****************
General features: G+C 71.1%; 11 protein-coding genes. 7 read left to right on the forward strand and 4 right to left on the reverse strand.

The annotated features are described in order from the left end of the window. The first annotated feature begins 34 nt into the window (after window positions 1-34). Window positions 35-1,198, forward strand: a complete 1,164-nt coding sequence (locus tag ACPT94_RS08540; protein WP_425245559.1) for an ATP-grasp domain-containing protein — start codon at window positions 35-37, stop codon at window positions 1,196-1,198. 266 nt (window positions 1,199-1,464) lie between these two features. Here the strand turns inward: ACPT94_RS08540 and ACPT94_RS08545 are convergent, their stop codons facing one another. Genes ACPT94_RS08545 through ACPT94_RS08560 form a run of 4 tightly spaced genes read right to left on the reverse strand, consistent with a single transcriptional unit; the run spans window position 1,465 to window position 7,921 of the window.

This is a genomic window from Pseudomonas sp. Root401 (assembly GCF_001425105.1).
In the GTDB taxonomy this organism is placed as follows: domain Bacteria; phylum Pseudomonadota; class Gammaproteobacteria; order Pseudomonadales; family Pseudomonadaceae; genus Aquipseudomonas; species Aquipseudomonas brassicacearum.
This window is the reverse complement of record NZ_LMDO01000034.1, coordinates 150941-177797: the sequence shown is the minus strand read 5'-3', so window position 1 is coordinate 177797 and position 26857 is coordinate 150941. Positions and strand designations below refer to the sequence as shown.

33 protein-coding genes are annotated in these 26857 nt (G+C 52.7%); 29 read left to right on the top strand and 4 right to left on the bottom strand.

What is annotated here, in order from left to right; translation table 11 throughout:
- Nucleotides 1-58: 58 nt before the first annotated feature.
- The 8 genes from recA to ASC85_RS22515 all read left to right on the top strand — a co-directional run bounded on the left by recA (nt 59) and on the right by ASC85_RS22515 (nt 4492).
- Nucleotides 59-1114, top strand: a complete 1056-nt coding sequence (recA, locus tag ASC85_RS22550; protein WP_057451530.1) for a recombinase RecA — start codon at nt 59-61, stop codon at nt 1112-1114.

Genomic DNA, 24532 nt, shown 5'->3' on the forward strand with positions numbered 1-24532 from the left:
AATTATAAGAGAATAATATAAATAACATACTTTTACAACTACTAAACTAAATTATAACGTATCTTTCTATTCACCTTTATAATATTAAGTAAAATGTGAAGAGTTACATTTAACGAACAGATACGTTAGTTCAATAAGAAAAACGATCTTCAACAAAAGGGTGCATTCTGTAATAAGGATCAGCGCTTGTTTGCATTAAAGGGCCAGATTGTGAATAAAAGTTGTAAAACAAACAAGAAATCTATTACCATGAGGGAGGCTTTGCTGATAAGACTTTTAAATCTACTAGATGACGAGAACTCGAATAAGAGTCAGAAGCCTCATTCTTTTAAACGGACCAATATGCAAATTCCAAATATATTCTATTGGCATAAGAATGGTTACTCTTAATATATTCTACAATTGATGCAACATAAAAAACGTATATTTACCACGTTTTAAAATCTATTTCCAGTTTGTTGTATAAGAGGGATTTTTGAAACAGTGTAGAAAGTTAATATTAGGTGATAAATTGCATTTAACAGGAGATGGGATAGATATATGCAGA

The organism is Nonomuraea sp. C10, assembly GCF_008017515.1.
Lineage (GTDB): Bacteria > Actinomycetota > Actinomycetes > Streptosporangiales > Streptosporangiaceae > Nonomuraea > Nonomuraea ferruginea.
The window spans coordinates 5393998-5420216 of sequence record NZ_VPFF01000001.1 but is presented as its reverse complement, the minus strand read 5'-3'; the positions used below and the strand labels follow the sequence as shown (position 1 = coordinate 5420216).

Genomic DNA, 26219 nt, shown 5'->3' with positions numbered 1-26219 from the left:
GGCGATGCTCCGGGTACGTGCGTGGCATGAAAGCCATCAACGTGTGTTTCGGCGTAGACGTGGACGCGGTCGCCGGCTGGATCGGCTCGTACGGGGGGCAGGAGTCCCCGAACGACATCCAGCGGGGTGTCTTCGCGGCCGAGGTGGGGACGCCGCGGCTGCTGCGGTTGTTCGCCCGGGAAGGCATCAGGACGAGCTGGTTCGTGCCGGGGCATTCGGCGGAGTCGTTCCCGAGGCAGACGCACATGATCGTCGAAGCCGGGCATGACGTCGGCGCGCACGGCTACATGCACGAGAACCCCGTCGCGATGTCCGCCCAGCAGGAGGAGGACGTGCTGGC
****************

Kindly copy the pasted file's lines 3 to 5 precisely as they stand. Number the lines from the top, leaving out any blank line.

This is a genomic window from Pseudomonas sp. Root401 (assembly GCF_001425105.1).
In the GTDB taxonomy this organism is placed as follows: domain Bacteria; phylum Pseudomonadota; class Gammaproteobacteria; order Pseudomonadales; family Pseudomonadaceae; genus Aquipseudomonas; species Aquipseudomonas brassicacearum.
This window is the reverse complement of record NZ_LMDO01000034.1, coordinates 150941-177797: the sequence shown is the minus strand read 5'-3', so window position 1 is coordinate 177797 and position 26857 is coordinate 150941. Positions and strand designations below refer to the sequence as shown.